Test-run the test

Now that we’ve configured our test it is time to try it out. So make sure not to put too much concurrent users in there. Just run the test by pressing the green ‘Play’ icon.

If you get errors, debug them using the feedback you got from your listeners.

As this wise man once said: "Improvise. Adapt. Overcome."

After you’ve validated your test, it’s always handy to turn up the concurrent users until your local site breaks. It’ll give you a quick idea of where a possible bottleneck could be.

Just a small warning: doing that load test on your local machine (running the test and the webserver) will take up a lot of resources and can give you skewed results.

You can download an example here.

 

Set up tools Load testing with Blazemeter

When you have a project that will have a lot of concurrent users, your computer is most likely not able to handle doing all those calls and that is why it is good to test from a distributed setup like Blazemeter does.

 

You can have multiple computers running the same test with only a part of the concurrent users or you can pay for a service like Blazemeter.

 

The downside of using multiple computers is that they still use the same corporate WiFi or ethernet, blocking yourself possibly to the lowest common denominator, which is most likely unknown and could cause trouble that might skew your test. On top of that you will also have to aggregate all those results yourself, costing you precious time.

 

For us the mayor benefits of Blazemeter are the following:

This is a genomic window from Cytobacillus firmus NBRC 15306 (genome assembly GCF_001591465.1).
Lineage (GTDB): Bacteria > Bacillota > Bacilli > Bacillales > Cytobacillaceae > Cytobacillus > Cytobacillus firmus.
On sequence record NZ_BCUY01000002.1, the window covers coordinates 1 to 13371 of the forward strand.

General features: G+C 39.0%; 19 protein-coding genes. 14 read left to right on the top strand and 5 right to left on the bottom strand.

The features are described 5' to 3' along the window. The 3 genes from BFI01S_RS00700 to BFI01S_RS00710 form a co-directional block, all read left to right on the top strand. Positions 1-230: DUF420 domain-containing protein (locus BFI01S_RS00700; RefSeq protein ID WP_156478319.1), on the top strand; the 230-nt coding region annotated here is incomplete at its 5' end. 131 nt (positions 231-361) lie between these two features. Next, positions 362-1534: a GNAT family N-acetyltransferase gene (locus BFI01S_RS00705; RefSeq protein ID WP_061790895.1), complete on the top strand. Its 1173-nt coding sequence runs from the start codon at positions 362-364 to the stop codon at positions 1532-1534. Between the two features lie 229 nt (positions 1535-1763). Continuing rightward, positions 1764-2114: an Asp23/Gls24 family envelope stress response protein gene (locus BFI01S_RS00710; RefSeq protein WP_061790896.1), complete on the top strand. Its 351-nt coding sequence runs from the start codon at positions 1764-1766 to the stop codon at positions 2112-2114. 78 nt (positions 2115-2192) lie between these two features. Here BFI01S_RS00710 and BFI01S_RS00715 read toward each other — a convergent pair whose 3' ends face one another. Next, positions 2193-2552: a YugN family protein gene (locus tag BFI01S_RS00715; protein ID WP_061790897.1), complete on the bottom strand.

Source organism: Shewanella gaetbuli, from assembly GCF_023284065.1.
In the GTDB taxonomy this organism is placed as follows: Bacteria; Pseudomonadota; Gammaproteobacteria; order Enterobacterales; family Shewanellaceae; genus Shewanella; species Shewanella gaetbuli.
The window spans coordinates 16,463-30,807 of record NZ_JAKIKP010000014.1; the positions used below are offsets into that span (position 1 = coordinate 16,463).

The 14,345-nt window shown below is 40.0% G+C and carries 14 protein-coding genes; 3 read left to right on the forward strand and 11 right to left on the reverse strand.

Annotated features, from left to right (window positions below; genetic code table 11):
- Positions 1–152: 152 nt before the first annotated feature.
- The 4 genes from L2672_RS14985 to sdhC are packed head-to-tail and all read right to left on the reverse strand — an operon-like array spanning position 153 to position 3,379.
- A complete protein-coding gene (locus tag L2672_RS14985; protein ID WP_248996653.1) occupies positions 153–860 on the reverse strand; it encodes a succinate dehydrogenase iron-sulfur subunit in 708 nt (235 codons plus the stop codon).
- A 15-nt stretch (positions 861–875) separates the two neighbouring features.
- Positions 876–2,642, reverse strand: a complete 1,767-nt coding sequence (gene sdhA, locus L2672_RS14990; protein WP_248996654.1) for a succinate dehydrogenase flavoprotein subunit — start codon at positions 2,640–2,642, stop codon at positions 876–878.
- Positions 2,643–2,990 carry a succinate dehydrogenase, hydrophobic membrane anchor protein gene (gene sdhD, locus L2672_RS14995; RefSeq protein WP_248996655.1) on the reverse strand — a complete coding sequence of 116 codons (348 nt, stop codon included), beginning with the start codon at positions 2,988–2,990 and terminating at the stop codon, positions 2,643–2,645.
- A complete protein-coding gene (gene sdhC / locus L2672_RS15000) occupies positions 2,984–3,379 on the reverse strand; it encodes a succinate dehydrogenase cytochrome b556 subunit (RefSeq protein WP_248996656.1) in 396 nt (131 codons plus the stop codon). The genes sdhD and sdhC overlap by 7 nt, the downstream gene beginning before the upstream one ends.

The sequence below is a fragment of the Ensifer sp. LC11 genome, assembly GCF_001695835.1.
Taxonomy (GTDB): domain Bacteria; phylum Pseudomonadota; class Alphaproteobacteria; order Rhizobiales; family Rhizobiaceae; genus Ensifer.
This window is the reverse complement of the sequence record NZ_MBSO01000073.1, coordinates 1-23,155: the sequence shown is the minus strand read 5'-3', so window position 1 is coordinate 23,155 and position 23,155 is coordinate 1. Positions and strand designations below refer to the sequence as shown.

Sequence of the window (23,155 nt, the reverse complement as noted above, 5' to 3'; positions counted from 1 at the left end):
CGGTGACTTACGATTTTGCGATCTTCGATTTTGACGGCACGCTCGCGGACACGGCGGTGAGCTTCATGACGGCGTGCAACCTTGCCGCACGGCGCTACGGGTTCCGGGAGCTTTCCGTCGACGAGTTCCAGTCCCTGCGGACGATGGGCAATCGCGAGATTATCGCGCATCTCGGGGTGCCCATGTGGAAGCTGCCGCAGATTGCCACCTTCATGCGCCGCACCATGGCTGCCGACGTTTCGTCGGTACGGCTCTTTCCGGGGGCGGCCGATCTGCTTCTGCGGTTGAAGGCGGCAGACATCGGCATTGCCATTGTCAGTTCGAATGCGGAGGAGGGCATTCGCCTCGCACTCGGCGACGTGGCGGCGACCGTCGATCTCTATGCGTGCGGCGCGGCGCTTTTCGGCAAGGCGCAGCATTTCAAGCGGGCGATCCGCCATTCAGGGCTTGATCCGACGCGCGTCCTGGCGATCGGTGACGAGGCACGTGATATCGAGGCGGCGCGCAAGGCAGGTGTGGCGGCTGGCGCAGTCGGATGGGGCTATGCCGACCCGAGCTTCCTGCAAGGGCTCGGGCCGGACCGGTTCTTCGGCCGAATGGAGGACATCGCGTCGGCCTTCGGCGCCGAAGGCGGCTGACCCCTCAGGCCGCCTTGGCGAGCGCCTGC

• Simulate a massive amount of concurrent users with little hassle
  • Persistence of test results and comparison between tests
  • Executive report to deliver to a technical savvy client
  • Sandbox mode tests that don’t count against your monthly testing quota

 

Adding your JMeter test in Blazemeter is very easy and straightforward. Just click ‘Create Test’ in the menu and select JMeter Test.

Upload the file and you can start to configure your test to reflect your test scenario from the analysis chapter. We suggest to choose to ‘Originate a load’ from a service that is closest to your target population.

Before you run your test, it is important to have set up your monitoring of the environment you want to test.

 

Monitoring performance

At Dropsolid, we like to use New Relic to monitor performance of our environments but you could also use open source tools like Munin.

The most important factors in your decision of monitoring tool should be:

  • Persistence of monitoring data
  • Detail of monitoring data
  • Ease of use

If you are using New Relic, we recommend to install both APM and Server. The added value of having APM is that you can quickly get an overview of possible bottlenecks in PHP and MySQL.

 

Run the test

Now that everything is set up, it is important to have an environment that is a perfect copy of your production environment. That way you can easily optimize your environment without having to wait for a good moment to restart your server.